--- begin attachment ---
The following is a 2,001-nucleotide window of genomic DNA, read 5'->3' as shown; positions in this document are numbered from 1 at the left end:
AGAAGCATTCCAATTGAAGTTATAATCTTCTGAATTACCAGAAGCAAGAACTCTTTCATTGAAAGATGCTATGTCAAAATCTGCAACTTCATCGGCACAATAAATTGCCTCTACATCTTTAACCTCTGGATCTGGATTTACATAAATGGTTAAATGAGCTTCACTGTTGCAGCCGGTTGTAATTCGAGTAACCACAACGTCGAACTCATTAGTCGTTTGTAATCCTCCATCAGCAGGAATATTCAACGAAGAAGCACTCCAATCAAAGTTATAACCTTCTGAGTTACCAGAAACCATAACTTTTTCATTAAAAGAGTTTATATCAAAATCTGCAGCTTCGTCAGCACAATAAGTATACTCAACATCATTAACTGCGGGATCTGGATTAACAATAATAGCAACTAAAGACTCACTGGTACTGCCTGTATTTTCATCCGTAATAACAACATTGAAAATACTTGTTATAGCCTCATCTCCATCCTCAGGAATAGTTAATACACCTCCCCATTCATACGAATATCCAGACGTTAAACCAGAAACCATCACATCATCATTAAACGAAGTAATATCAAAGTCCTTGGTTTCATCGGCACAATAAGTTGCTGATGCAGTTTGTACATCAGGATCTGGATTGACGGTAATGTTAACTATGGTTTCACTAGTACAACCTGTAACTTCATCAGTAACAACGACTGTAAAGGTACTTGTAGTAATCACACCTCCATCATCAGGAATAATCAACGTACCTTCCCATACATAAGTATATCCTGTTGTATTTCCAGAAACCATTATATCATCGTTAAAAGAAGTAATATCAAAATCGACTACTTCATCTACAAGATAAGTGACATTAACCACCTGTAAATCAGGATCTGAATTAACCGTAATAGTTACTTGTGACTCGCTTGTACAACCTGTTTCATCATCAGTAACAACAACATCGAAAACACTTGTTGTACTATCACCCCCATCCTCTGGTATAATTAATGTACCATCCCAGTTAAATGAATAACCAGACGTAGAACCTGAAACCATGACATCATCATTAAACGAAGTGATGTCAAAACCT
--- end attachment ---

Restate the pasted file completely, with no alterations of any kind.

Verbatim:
The following is a 2,001-nucleotide window of genomic DNA, read 5'->3' as shown; positions in this document are numbered from 1 at the left end:
AGAAGCATTCCAATTGAAGTTATAATCTTCTGAATTACCAGAAGCAAGAACTCTTTCATTGAAAGATGCTATGTCAAAATCTGCAACTTCATCGGCACAATAAATTGCCTCTACATCTTTAACCTCTGGATCTGGATTTACATAAATGGTTAAATGAGCTTCACTGTTGCAGCCGGTTGTAATTCGAGTAACCACAACGTCGAACTCATTAGTCGTTTGTAATCCTCCATCAGCAGGAATATTCAACGAAGAAGCACTCCAATCAAAGTTATAACCTTCTGAGTTACCAGAAACCATAACTTTTTCATTAAAAGAGTTTATATCAAAATCTGCAGCTTCGTCAGCACAATAAGTATACTCAACATCATTAACTGCGGGATCTGGATTAACAATAATAGCAACTAAAGACTCACTGGTACTGCCTGTATTTTCATCCGTAATAACAACATTGAAAATACTTGTTATAGCCTCATCTCCATCCTCAGGAATAGTTAATACACCTCCCCATTCATACGAATATCCAGACGTTAAACCAGAAACCATCACATCATCATTAAACGAAGTAATATCAAAGTCCTTGGTTTCATCGGCACAATAAGTTGCTGATGCAGTTTGTACATCAGGATCTGGATTGACGGTAATGTTAACTATGGTTTCACTAGTACAACCTGTAACTTCATCAGTAACAACGACTGTAAAGGTACTTGTAGTAATCACACCTCCATCATCAGGAATAATCAACGTACCTTCCCATACATAAGTATATCCTGTTGTATTTCCAGAAACCATTATATCATCGTTAAAAGAAGTAATATCAAAATCGACTACTTCATCTACAAGATAAGTGACATTAACCACCTGTAAATCAGGATCTGAATTAACCGTAATAGTTACTTGTGACTCGCTTGTACAACCTGTTTCATCATCAGTAACAACAACATCGAAAACACTTGTTGTACTATCACCCCCATCCTCTGGTATAATTAATGTACCATCCCAGTTAAATGAATAACCAGACGTAGAACCTGAAACCATGACATCATCATTAAACGAAGTGATGTCAAAACCT